The Libyan people should protect its identity, achievements, history and the honorable image of its ancestors and heroes.

I call on my supporters to continue the resistance and fight any foreign aggressor against Libya, today, tomorrow and always.

Let the free people of the world know that we could have bargained over and sold out our cause in return for a personal secure and stable life. We received many offers to this effect but we chose to be at the vanguard of the confrontation as a badge of duty and honor.

Even if we do not win immediately, we will give a lesson to future generations that choosing to protect the nation is an honor and selling it out is the greatest betrayal that history will remember forever despite the attempts of the others to tell you otherwise.

Muammar Qaddafi was the leader and guide of the revolution of Libya. He died a martyr to the noble cause of the independence and sovereignty of his country, assassinated on Oct. 20, 2011, by traitors in the service of NATO. This English translation of his will was published by BBC on Oct. 23, 2011; it is reproduced here [in Monthly Review] for non-profit educational purposes. Note: In Islam, the body of a martyr is to be buried unwashed, like those of the followers of Muhammad who died at the Battle of Uhud, fighting against the Meccan army.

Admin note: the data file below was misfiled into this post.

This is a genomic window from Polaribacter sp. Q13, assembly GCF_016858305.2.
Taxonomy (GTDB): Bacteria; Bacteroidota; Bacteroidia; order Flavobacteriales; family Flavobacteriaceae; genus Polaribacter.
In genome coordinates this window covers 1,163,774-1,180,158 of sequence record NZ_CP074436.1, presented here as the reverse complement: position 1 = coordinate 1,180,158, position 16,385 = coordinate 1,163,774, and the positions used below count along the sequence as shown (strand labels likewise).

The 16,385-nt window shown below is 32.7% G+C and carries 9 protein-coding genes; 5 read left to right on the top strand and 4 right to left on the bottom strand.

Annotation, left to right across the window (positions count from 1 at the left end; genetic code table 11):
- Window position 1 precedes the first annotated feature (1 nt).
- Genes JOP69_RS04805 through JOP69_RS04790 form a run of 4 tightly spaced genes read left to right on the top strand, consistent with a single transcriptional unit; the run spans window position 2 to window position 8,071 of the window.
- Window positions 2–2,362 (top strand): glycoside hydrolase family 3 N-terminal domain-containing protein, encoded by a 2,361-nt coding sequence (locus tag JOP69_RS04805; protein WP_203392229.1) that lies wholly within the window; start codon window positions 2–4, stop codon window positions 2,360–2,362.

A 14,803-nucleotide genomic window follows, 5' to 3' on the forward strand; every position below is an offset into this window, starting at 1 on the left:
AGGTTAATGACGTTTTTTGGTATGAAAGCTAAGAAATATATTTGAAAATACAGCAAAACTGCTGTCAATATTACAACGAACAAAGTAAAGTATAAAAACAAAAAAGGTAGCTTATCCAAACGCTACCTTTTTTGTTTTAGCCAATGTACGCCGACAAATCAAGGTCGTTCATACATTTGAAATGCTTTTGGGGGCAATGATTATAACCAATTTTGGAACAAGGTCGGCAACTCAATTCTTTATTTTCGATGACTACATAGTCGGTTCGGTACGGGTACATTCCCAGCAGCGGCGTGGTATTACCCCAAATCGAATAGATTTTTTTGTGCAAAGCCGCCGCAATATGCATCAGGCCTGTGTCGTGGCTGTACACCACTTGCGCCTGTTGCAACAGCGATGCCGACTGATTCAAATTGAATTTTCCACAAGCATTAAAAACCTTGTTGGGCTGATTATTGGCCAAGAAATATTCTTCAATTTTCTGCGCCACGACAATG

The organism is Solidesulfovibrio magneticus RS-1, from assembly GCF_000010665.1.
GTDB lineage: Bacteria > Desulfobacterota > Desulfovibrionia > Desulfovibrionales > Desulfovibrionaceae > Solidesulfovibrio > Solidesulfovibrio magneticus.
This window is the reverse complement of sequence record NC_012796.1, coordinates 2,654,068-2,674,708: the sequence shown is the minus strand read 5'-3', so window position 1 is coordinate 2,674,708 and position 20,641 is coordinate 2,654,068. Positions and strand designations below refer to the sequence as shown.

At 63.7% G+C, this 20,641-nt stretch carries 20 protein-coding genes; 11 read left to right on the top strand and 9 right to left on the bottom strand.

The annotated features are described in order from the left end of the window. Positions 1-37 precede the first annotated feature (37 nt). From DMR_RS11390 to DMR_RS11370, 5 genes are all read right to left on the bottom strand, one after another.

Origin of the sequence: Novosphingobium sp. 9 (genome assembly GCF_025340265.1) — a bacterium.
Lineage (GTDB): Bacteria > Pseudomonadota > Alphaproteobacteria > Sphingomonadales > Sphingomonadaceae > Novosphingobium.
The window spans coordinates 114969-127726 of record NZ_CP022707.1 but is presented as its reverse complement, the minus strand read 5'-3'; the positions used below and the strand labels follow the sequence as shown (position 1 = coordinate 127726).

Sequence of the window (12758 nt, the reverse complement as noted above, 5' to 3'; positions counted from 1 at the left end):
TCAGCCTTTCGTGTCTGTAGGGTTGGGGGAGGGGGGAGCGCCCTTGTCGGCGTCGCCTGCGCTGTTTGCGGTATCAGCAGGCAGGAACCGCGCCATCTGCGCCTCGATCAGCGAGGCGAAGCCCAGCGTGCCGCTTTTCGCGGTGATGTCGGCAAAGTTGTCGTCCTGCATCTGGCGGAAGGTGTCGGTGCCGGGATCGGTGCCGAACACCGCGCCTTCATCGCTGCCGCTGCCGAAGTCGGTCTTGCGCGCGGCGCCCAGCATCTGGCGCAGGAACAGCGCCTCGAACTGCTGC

One thought on “Venezuela’s Chávez condemns assassination of Qaddafi as ‘disregard for life’

  1. Izneehaia

    Col. Qaddafi's death is a great loss to the African nation. He was a great leader, a real ameeril mu'mineen. The brainwashed Libyans have made the biggest mistake of their lives and of the generation as a whole when they favored Qaddafi's death. I am not an African but I am a Muslim and my concern is extended to the whole Muslim community. Hence, I am looking forward to the execution of the REAL CRIMINALS!

    Reply